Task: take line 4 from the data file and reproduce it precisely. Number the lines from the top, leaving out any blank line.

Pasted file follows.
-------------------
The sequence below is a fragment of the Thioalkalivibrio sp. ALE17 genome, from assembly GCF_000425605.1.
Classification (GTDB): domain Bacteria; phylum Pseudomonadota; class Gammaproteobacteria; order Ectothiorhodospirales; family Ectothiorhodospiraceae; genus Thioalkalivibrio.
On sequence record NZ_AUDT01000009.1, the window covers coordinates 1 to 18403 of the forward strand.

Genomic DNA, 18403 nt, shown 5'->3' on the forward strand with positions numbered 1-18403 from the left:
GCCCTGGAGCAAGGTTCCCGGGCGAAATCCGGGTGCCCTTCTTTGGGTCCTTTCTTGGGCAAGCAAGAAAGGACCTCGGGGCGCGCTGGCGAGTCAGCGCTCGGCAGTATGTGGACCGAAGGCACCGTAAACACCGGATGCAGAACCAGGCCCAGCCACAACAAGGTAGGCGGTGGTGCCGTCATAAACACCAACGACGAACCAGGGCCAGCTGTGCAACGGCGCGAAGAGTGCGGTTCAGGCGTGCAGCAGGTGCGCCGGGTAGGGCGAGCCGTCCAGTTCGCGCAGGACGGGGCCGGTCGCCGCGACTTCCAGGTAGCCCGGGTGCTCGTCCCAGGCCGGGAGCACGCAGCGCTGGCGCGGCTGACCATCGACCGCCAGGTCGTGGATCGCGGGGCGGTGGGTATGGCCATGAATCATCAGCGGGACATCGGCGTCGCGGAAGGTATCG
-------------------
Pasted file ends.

Genomic DNA, 18403 nt, shown 5'->3' on the forward strand with positions numbered 1-18403 from the left: